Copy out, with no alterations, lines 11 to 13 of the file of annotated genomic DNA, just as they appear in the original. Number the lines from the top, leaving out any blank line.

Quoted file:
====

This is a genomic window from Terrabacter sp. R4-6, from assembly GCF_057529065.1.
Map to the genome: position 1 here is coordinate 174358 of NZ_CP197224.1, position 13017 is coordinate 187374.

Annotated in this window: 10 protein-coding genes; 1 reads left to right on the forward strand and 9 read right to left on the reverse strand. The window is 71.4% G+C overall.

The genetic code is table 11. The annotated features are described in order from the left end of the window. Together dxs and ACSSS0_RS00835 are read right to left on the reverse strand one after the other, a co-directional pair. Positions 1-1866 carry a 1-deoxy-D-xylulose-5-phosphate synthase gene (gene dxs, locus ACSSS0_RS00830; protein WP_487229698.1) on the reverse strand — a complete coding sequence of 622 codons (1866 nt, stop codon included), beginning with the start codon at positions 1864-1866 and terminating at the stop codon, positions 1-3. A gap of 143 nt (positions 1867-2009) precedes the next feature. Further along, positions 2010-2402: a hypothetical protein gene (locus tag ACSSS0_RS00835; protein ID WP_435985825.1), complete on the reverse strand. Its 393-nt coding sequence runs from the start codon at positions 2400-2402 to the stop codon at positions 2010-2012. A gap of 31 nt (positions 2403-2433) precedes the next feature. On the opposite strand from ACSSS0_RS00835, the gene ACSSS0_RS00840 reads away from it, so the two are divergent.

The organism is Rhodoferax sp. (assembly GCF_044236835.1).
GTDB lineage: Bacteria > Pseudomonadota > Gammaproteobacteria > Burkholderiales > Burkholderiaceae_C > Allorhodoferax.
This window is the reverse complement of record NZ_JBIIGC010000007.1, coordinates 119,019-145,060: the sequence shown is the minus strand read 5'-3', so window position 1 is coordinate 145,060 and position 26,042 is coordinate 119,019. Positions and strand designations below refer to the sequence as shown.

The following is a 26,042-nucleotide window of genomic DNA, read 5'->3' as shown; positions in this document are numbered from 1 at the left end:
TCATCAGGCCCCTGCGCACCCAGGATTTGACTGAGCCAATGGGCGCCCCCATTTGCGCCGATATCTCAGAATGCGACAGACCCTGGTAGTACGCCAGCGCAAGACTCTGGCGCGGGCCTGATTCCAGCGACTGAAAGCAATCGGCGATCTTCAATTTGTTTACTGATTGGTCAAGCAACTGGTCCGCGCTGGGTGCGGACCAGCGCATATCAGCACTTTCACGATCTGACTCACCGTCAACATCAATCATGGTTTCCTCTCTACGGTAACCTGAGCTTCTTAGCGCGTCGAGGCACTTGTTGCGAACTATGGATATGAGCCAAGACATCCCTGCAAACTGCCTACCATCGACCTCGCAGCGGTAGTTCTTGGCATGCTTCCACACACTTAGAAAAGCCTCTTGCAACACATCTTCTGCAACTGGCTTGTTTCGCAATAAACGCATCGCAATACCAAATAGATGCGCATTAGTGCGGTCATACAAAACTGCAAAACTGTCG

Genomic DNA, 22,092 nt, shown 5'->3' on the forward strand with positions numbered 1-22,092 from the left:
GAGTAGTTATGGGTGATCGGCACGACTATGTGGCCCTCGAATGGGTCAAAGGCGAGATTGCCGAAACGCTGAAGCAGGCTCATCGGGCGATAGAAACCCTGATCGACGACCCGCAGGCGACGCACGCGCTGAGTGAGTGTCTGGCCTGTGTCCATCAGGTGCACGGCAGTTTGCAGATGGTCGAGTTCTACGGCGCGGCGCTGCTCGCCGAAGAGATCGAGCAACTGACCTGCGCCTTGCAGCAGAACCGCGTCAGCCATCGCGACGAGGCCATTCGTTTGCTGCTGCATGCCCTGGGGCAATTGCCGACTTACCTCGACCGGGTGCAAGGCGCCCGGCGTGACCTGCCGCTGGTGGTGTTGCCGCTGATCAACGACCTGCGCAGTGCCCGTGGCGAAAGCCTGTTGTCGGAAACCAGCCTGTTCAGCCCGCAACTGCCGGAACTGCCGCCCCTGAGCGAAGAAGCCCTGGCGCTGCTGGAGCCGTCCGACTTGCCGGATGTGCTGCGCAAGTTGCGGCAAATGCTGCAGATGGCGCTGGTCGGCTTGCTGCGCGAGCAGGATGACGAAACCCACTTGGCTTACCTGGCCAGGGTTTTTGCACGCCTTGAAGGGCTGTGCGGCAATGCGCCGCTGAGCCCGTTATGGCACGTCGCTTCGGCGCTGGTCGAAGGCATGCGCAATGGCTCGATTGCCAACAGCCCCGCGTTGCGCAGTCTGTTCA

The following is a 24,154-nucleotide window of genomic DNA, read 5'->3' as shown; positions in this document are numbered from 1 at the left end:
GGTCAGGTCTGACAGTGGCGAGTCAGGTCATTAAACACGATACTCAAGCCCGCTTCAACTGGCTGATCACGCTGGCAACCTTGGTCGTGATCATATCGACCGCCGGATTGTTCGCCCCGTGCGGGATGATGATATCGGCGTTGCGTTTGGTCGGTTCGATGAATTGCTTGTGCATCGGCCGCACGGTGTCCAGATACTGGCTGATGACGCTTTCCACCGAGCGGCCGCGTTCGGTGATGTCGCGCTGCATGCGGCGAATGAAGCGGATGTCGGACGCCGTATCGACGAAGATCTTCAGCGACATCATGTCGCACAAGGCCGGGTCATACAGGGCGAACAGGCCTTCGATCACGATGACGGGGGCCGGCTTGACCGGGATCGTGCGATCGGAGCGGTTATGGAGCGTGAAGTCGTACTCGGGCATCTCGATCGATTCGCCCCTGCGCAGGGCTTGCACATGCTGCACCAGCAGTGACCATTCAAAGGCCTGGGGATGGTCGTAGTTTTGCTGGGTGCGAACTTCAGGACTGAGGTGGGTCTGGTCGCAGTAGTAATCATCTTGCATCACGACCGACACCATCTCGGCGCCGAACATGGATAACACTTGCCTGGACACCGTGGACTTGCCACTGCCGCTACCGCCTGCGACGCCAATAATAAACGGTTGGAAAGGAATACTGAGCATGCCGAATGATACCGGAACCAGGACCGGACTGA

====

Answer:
GAGTAGTTATGGGTGATCGGCACGACTATGTGGCCCTCGAATGGGTCAAAGGCGAGATTGCCGAAACGCTGAAGCAGGCTCATCGGGCGATAGAAACCCTGATCGACGACCCGCAGGCGACGCACGCGCTGAGTGAGTGTCTGGCCTGTGTCCATCAGGTGCACGGCAGTTTGCAGATGGTCGAGTTCTACGGCGCGGCGCTGCTCGCCGAAGAGATCGAGCAACTGACCTGCGCCTTGCAGCAGAACCGCGTCAGCCATCGCGACGAGGCCATTCGTTTGCTGCTGCATGCCCTGGGGCAATTGCCGACTTACCTCGACCGGGTGCAAGGCGCCCGGCGTGACCTGCCGCTGGTGGTGTTGCCGCTGATCAACGACCTGCGCAGTGCCCGTGGCGAAAGCCTGTTGTCGGAAACCAGCCTGTTCAGCCCGCAACTGCCGGAACTGCCGCCCCTGAGCGAAGAAGCCCTGGCGCTGCTGGAGCCGTCCGACTTGCCGGATGTGCTGCGCAAGTTGCGGCAAATGCTGCAGATGGCGCTGGTCGGCTTGCTGCGCGAGCAGGATGACGAAACCCACTTGGCTTACCTGGCCAGGGTTTTTGCACGCCTTGAAGGGCTGTGCGGCAATGCGCCGCTGAGCCCGTTATGGCACGTCGCTTCGGCGCTGGTCGAAGGCATGCGCAATGGCTCGATTGCCAACAGCCCCGCGTTGCGCAGTCTGTTCA

The following is a 24,154-nucleotide window of genomic DNA, read 5'->3' as shown; positions in this document are numbered from 1 at the left end:
GGTCAGGTCTGACAGTGGCGAGTCAGGTCATTAAACACGATACTCAAGCCCGCTTCAACTGGCTGATCACGCTGGCAACCTTGGTCGTGATCATATCGACCGCCGGATTGTTCGCCCCGTGCGGGATGATGATATCGGCGTTGCGTTTGGTCGGTTCGATGAATTGCTTGTGCATCGGCCGCACGGTGTCCAGATACTGGCTGATGACGCTTTCCACCGAGCGGCCGCGTTCGGTGATGTCGCGCTGCATGCGGCGAATGAAGCGGATGTCGGACGCCGTATCGACGAAGATCTTCAGCGACATCATGTCGCACAAGGCCGGGTCATACAGGGCGAACAGGCCTTCGATCACGATGACGGGGGCCGGCTTGACCGGGATCGTGCGATCGGAGCGGTTATGGAGCGTGAAGTCGTACTCGGGCATCTCGATCGATTCGCCCCTGCGCAGGGCTTGCACATGCTGCACCAGCAGTGACCATTCAAAGGCCTGGGGATGGTCGTAGTTTTGCTGGGTGCGAACTTCAGGACTGAGGTGGGTCTGGTCGCAGTAGTAATCATCTTGCATCACGACCGACACCATCTCGGCGCCGAACATGGATAACACTTGCCTGGACACCGTGGACTTGCCACTGCCGCTACCGCCTGCGACGCCAATAATAAACGGTTGGAAAGGAATACTGAGCATGCCGAATGATACCGGAACCAGGACCGGACTGA